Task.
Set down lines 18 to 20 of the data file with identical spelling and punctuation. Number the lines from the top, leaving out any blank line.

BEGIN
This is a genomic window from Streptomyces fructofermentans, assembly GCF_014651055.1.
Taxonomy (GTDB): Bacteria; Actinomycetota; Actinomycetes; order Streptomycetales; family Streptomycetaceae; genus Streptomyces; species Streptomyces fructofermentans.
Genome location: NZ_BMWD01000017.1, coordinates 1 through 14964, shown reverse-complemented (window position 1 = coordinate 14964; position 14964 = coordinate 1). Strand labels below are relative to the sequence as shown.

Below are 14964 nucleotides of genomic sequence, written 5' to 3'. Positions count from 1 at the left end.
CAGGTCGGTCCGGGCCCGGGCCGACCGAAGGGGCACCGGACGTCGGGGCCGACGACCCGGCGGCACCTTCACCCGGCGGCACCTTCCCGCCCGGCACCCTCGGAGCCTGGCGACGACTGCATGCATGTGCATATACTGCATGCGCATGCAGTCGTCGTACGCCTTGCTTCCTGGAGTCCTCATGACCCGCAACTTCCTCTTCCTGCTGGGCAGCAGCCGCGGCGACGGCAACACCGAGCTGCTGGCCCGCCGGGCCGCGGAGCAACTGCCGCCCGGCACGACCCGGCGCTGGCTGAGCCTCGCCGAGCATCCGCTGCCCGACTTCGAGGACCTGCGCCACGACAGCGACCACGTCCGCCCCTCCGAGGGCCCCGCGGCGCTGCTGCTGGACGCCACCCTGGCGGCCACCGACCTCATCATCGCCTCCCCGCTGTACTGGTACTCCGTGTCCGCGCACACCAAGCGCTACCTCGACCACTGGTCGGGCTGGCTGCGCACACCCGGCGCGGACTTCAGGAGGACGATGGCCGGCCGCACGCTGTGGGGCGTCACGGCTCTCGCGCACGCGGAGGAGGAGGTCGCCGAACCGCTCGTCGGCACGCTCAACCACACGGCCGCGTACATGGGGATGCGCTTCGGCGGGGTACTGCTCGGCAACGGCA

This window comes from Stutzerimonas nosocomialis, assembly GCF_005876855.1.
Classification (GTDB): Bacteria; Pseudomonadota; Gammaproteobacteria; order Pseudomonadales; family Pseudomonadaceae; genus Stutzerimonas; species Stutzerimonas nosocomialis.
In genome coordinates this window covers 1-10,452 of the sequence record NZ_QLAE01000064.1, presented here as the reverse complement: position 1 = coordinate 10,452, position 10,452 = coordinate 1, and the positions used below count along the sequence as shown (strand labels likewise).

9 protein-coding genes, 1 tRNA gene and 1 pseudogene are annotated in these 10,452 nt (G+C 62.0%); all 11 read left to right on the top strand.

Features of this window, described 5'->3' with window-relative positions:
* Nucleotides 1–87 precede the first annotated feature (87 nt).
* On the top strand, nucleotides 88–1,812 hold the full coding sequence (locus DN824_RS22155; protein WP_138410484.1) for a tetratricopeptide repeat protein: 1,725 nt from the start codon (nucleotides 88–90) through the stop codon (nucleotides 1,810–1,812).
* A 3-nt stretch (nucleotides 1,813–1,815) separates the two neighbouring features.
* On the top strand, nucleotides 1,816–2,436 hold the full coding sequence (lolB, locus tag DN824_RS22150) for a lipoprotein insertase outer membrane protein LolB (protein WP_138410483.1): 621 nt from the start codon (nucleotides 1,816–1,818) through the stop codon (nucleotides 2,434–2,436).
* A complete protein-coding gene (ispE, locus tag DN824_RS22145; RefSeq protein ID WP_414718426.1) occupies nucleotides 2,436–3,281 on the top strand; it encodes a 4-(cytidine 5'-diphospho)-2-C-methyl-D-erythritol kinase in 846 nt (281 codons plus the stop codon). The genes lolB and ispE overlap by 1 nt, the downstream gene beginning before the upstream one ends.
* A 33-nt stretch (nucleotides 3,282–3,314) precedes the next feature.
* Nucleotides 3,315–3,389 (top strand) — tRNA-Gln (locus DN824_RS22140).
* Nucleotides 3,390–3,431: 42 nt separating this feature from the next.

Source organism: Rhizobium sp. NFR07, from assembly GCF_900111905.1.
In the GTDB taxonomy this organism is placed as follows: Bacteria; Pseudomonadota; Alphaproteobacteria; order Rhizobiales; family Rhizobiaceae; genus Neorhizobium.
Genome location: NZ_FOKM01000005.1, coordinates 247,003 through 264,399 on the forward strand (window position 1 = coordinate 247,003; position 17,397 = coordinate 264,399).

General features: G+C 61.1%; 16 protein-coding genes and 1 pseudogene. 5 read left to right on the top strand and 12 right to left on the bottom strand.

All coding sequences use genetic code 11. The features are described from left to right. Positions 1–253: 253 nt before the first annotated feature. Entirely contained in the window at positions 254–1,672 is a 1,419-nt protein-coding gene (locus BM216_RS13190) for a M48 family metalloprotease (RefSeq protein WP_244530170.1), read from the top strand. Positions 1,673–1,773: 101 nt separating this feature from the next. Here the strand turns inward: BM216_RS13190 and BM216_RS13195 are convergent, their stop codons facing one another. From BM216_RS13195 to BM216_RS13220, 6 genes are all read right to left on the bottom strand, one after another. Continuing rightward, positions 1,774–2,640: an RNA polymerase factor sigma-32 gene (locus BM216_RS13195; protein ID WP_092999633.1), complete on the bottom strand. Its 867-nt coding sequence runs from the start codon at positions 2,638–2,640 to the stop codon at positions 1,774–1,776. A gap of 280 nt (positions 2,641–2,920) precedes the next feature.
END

* Nucleotides 3,390–3,431: 42 nt separating this feature from the next.

Source organism: Rhizobium sp. NFR07, from assembly GCF_900111905.1.
In the GTDB taxonomy this organism is placed as follows: Bacteria; Pseudomonadota; Alphaproteobacteria; order Rhizobiales; family Rhizobiaceae; genus Neorhizobium.